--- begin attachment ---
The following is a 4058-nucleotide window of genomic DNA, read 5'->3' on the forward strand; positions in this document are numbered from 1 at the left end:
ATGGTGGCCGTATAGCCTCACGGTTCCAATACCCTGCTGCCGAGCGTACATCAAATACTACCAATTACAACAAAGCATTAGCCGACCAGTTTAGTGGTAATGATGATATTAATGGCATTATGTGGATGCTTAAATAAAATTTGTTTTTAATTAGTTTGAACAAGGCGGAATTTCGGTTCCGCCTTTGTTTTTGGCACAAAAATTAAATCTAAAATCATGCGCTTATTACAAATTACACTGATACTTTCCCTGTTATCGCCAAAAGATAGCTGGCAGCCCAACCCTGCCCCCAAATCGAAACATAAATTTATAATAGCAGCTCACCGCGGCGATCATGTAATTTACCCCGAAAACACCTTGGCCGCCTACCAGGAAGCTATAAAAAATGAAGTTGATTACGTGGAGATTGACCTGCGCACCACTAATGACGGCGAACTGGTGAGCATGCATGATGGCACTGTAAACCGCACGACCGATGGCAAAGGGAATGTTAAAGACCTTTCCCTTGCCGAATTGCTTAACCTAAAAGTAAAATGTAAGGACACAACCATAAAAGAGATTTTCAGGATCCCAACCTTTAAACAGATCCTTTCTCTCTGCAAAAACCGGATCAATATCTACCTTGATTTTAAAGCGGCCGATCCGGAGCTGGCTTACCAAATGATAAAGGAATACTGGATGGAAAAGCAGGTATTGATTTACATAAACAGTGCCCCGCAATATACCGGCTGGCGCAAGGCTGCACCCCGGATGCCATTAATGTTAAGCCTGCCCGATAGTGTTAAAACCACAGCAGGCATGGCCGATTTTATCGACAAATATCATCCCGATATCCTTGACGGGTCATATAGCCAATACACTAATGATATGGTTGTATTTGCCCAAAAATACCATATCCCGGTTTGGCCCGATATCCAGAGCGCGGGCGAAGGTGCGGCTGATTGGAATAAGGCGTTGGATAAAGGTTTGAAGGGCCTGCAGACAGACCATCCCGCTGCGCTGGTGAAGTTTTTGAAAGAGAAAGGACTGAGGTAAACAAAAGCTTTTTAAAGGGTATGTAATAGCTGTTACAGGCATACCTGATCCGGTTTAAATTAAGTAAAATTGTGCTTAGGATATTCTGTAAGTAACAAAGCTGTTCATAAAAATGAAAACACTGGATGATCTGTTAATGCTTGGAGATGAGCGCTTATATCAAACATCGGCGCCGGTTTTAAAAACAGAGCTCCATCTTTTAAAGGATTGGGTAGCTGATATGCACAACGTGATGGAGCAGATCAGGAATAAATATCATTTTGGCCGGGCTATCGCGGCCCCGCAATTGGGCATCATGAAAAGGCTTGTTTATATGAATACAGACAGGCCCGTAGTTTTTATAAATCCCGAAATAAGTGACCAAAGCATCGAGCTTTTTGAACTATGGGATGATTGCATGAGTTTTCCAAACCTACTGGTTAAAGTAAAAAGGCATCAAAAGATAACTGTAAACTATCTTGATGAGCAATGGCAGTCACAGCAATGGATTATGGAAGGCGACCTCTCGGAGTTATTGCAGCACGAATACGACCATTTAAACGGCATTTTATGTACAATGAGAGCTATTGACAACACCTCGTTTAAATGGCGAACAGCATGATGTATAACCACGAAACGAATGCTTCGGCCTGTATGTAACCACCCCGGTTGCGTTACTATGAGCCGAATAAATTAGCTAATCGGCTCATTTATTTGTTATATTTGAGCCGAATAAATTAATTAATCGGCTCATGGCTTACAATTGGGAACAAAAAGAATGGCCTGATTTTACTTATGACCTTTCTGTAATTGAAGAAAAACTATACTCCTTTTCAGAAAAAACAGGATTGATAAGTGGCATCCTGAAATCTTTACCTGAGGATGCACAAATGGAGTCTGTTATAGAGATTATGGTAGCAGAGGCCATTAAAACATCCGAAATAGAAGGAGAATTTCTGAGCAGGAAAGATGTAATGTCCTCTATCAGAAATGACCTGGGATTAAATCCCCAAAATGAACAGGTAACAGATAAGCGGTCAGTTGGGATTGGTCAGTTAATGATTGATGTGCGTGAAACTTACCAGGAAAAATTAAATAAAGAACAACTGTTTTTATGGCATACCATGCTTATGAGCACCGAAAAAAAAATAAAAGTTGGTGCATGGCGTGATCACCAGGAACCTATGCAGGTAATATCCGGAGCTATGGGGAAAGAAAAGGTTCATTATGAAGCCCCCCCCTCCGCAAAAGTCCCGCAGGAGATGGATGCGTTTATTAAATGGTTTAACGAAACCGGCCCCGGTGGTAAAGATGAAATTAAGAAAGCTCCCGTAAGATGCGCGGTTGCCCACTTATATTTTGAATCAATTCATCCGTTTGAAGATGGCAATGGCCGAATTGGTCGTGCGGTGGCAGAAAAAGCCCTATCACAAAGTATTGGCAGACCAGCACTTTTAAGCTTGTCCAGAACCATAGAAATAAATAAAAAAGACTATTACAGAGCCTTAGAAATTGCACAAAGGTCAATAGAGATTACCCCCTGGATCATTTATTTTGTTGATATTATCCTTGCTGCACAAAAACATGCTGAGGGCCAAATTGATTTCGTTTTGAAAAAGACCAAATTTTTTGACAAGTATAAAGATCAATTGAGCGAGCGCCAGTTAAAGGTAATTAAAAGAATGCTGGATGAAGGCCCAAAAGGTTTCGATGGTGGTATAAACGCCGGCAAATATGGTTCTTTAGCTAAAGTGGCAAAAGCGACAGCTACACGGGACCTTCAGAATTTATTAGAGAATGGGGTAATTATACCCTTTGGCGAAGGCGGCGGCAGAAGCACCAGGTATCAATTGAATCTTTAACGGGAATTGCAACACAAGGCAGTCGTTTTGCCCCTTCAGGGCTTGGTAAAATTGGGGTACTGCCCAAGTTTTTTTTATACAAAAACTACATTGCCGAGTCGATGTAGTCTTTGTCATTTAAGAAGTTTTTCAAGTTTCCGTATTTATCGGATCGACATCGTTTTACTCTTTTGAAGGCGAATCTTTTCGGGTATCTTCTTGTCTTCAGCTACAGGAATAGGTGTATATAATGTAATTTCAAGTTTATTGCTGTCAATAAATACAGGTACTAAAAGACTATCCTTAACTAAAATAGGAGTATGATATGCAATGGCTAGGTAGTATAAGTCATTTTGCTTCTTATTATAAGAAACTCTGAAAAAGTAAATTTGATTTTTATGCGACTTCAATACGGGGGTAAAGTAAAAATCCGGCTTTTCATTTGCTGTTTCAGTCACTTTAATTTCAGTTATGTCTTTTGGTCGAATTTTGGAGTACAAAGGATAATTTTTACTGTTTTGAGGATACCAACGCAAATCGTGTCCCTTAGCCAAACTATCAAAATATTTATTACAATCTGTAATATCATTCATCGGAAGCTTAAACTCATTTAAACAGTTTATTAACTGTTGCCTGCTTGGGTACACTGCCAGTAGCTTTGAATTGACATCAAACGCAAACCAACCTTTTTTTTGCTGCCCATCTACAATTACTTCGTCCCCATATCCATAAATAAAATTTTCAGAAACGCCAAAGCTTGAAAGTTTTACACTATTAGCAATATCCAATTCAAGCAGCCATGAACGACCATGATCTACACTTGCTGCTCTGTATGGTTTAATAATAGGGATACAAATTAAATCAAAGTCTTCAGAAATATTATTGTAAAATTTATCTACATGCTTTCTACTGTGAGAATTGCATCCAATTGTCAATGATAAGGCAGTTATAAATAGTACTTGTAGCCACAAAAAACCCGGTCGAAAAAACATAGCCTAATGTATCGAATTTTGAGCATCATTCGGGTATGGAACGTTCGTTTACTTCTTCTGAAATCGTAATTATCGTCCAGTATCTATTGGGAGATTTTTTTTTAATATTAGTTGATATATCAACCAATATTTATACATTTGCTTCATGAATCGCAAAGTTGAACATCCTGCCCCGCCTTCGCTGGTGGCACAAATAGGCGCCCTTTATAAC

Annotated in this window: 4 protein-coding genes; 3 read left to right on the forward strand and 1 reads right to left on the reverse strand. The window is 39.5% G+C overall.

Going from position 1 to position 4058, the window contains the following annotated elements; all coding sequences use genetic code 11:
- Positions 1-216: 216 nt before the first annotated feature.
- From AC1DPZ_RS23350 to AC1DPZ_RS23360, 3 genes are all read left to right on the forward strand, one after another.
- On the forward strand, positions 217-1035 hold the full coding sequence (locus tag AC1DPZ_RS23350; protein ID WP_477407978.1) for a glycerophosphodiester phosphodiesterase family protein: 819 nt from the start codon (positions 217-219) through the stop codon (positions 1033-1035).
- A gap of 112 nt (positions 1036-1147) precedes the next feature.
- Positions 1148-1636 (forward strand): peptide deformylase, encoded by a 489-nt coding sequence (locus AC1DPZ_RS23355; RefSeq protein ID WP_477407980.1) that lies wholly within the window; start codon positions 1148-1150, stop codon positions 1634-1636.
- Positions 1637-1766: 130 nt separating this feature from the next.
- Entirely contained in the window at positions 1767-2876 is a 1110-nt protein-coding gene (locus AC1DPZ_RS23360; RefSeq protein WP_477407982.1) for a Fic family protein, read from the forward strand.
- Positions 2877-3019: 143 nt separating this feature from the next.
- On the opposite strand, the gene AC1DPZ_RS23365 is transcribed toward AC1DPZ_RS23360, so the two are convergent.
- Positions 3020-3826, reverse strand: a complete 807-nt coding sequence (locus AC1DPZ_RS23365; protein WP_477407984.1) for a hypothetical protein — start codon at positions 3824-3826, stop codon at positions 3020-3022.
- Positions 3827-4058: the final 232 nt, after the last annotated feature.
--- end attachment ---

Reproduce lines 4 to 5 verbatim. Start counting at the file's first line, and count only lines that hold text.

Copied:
Going from position 1 to position 4058, the window contains the following annotated elements; all coding sequences use genetic code 11:
- Positions 1-216: 216 nt before the first annotated feature.